The West Coast

We decided to get out of George Town for the day and head over to the other side of the island, the western side.

There’s nothing much marked on the map we bring , not surprising really, mistakenly we bring along the cartoon bus route map of Penang.

Colorful little pictures of palm trees, butterflies and monkeys are not much help in heavy traffic.

Luckily we decide to include a GPS with the car hire, and after getting to grips with the accent of our new best friend we’re set to explore.

We picked the car up from the airport and, hoping to miss the bad traffic around George Town we head west, first stop is a small fishing village called Batu Maung, there’s not much to see, but it’s nice to be out of the traffic.

Batu Maunh jetty

We poke around for a while, wander along the beach, check out the closed restaurants and the shrines along the beach, then we decide to move along, we only have the car for the day.

Shrine to the God of Fanta

We take a punt and punch into the GPS a random town along the coast, Gertak Sanggul, we decide this on the strength of our bus map, the 308 from George Town terminates in Gertak Sanggul, the end of the line and as good a place as any to head.

A lovely little spot, right along the sandy coast, one really good looking restaurant, big wide verandah, fans, palm trees, everything you could ask for, except it’s closed, we decide on heading back towards civilization. It’s lunch and we’re “on the tooth”.

On the way back we spy a sign pointing in towards the beach, a restaurant with the startling name of KhunThai, ( try saying that three times quickly!).

It’s Thai, it looks great and we go for it.

Annie enjoying KhunThai Restaurant

It’s a big old barn of a place, open along every wall and facing right onto the beach, the staff are fast and friendly, the view is great and the menu long.

We decide on a papaya salad and a tom yum soup, some fruit juice and a couple of lemonades.

KhunTai Tom Yum

Those lemonades pretty quickly come in handy, the food is traditional Thai, hot, hot, hot.

Like really hot, our lips are tingling with spices instantly, the papaya salad has green scud missile chillies hiding away inside ready to blow the top of your head off if you’re not careful.

KhunThai papya salad, hotter than it looks

The tom yum soup is the winner of the two, full of big fat prawns, small squid tubes, a heap of firm white fleshy fish fillets, all mingled in with lemongrass, tomatoes, crab stock and ginger.

After finishing off the lunch it’s time to mop our brow and head off for cooler climes, up the mountain towards the lake and our next stop.

KhunThai beach view, too hot to enjoy during the day

After dialing in the next location on the trusty GPS we head north towards Air Itam and the central lake, high in the central mountains of Penang.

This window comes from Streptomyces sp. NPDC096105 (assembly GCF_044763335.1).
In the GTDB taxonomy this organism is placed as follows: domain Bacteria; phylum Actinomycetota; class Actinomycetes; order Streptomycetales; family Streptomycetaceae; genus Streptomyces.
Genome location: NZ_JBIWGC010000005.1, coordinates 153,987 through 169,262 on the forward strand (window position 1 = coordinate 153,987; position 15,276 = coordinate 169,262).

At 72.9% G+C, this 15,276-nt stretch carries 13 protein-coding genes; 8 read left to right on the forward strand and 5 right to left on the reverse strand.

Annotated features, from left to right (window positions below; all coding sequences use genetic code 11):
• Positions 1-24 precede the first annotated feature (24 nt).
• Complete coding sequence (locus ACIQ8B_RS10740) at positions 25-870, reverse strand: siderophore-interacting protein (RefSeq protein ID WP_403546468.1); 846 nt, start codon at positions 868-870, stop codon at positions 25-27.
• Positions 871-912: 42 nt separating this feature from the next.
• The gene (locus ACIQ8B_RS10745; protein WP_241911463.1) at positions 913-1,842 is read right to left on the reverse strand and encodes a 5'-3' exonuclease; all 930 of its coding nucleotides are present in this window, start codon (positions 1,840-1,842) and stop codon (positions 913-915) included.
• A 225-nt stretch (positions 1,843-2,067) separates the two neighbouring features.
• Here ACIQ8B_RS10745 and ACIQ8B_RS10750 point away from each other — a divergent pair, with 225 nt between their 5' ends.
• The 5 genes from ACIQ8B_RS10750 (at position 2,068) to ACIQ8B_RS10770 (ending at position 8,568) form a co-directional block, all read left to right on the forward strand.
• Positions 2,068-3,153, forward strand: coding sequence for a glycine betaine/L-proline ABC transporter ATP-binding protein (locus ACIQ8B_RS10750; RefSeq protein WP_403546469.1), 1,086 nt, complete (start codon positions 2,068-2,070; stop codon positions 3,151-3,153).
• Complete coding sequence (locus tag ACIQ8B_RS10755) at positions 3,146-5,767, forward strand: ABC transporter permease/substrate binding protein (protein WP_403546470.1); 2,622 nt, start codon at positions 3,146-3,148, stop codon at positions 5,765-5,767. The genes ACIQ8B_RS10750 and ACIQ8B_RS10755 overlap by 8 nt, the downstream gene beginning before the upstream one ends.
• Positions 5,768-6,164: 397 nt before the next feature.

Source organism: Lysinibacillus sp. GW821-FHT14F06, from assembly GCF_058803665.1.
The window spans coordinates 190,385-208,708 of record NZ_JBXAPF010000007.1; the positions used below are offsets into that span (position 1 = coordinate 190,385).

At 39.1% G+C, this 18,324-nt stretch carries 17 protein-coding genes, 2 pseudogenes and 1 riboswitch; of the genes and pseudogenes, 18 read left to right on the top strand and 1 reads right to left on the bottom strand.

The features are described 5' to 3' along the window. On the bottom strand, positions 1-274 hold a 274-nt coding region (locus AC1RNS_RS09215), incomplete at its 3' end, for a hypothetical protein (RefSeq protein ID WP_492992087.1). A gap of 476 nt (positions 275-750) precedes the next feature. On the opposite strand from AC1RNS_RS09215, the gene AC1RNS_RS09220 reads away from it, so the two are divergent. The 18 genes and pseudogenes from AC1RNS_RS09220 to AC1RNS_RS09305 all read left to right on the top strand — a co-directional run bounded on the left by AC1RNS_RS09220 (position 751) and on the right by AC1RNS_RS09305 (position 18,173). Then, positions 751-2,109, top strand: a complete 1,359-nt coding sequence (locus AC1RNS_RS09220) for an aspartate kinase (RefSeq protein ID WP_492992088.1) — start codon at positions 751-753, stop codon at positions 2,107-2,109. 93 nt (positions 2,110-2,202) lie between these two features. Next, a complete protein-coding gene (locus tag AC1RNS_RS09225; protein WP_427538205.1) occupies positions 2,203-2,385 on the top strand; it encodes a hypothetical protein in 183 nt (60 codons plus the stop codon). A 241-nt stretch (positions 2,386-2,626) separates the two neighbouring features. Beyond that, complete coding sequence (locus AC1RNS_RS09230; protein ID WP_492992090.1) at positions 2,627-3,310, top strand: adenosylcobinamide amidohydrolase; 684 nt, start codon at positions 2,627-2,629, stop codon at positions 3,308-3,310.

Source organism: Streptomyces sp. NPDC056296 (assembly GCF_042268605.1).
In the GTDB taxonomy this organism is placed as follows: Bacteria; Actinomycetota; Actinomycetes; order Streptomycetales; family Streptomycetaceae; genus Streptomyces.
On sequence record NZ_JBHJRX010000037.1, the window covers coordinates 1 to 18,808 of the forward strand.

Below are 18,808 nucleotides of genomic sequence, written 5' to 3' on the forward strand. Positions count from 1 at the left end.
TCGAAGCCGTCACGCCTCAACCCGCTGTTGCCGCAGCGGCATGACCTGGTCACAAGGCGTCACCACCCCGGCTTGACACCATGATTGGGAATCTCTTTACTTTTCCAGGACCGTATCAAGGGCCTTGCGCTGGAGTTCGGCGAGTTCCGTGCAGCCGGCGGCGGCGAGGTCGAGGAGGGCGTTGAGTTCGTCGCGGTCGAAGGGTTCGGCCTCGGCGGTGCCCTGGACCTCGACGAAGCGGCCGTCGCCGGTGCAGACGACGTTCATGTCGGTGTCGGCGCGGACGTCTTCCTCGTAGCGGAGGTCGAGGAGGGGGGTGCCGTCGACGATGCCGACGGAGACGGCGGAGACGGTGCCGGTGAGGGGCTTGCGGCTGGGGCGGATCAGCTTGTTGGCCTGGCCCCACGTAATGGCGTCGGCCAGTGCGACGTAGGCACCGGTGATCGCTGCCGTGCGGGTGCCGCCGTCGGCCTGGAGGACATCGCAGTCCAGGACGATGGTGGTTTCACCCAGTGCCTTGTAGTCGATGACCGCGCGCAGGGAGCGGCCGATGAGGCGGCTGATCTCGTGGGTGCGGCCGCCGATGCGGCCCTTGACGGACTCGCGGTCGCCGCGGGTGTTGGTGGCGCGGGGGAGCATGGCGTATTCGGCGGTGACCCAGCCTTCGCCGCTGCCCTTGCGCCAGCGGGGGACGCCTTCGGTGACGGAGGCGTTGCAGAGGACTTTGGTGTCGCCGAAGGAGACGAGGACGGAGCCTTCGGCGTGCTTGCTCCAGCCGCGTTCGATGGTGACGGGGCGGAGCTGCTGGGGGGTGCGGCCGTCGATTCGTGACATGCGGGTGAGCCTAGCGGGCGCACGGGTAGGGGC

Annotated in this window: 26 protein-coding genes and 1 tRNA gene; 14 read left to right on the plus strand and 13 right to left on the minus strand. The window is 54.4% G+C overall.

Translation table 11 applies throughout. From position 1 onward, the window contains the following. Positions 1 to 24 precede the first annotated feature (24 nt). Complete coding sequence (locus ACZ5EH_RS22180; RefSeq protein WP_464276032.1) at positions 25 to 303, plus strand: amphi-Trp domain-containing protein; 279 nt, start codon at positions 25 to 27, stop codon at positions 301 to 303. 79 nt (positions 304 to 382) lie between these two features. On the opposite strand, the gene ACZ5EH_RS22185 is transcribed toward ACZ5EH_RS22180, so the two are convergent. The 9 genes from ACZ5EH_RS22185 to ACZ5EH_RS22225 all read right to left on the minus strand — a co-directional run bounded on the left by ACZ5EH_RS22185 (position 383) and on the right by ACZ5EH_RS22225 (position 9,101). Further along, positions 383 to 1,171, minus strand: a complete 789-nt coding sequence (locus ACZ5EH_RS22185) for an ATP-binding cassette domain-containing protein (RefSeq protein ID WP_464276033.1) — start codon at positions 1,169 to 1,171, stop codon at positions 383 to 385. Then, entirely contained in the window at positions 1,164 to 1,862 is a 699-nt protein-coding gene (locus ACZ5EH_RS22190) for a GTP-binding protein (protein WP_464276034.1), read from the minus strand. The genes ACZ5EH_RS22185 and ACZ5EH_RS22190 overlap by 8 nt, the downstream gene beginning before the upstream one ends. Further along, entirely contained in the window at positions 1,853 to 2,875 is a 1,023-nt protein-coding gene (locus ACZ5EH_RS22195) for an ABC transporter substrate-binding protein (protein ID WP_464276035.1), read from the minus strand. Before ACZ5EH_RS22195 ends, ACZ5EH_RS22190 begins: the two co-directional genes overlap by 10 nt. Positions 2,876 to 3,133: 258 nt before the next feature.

We have to take it easy, the road is steep and has lots of bends, not to mention monkeys.

Suicidal monkeys, scampering across the road. Families of them, we love them, but cause traffic chaos as we stop to watch and the locals want to barrel on by.

Didn’t we agree to not mention the monkeys!

Along the way we pass a durian stall, no actually we pass hundreds of durian stalls, it’s durian time, festivals, tastings and celebrations all across the island.

So we’ve stopped to see what the fuss is about, at the first stop we can only buy whole durians, not ideal for two durian virgins in a hire car so we pause to take the view in instead.

Penang view

Sadly the view is all but impossible to enjoy, the Indonesian burn-off still causing lots of haze as the smoke drifts across from their rice husk and palm oil burn offs.

A bit further down the other side of the mountain we do eventually come across a roadside stall, and they’re selling taster packs of the famed fruit.

Durian take-away

Ignoring all warnings from the hire car company about carrying the stinky fruit in the car, we grab a pack and head up to the lake for a spot of afternoon tea.

Ait Itam Lake view

The afternoon tea doesn’t last long, we’ve both had durian ice-cream in Australia, but that doesn’t even begin to prepare you for what you’re about to put in your mouth.

Pungent, slimy, sticky and soapy, with a cloying aftertaste, it’s hideous, Annie bravely soldiers on and gives a second piece a go, but it’s not going to happen, we get rid of it as fast as possible and spend the trip back sucking on mints trying to remove the lingering stench and taste from our mouths and fingers.

At least we can say we gave it a go, it really is an acquired taste, one that I doubt we will ever acquire though.

Air Itam lake view

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7 thoughts on “The West Coast

  1. omg.. u threw away the durians? lol.. durian is the sweetest, loveliest most suckiest fruit (i didnt meant it sucked.. but more to the term ‘sucking’) i’d ever had in my life (ask Anthony Bourdain).. well. maybe because im malaysian and that i grew up with durian.. how can u not love the durians.. wait.. maybe because u bought the ready packed ones.. u shud buy fresh durians! haha XÞ~

    u ought to try the Durian Belanda (i googled it.. i thinks its SourSap in English)..

    • Ha, :), We’re back in George Town soon and might give them another go for you. It was fresh durian we bought, up on the mountain near the lake, from a road side stall, we thought it would be sweet but was really sickly and not nice at all, maybe a different breed would be nicer.
      Cheers

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